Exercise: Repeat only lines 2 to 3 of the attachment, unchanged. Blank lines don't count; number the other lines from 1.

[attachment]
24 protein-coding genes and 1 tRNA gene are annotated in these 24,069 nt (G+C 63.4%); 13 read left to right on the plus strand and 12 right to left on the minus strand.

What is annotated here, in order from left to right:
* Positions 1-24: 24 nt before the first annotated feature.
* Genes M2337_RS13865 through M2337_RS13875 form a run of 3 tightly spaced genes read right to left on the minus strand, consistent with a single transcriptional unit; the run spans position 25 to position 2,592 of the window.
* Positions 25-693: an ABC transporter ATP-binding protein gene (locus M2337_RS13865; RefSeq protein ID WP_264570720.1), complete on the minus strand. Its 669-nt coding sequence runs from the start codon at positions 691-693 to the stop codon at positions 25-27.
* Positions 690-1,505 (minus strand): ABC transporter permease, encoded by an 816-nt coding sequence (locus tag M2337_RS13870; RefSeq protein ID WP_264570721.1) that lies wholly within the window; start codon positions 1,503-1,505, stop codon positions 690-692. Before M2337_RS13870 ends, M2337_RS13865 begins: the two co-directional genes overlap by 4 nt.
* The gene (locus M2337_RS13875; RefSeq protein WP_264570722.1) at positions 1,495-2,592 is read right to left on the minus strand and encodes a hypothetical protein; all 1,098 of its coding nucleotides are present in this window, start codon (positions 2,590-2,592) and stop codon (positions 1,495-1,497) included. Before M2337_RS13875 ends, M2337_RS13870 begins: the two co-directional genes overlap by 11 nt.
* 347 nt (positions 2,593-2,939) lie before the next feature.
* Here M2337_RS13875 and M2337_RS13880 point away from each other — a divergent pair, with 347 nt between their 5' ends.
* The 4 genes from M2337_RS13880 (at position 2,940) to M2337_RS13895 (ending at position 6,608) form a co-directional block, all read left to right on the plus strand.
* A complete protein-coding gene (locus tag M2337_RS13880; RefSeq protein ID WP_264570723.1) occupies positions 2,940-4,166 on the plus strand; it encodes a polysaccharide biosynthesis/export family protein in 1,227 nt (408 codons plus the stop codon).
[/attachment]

What is annotated here, in order from left to right:
* Positions 1-24: 24 nt before the first annotated feature.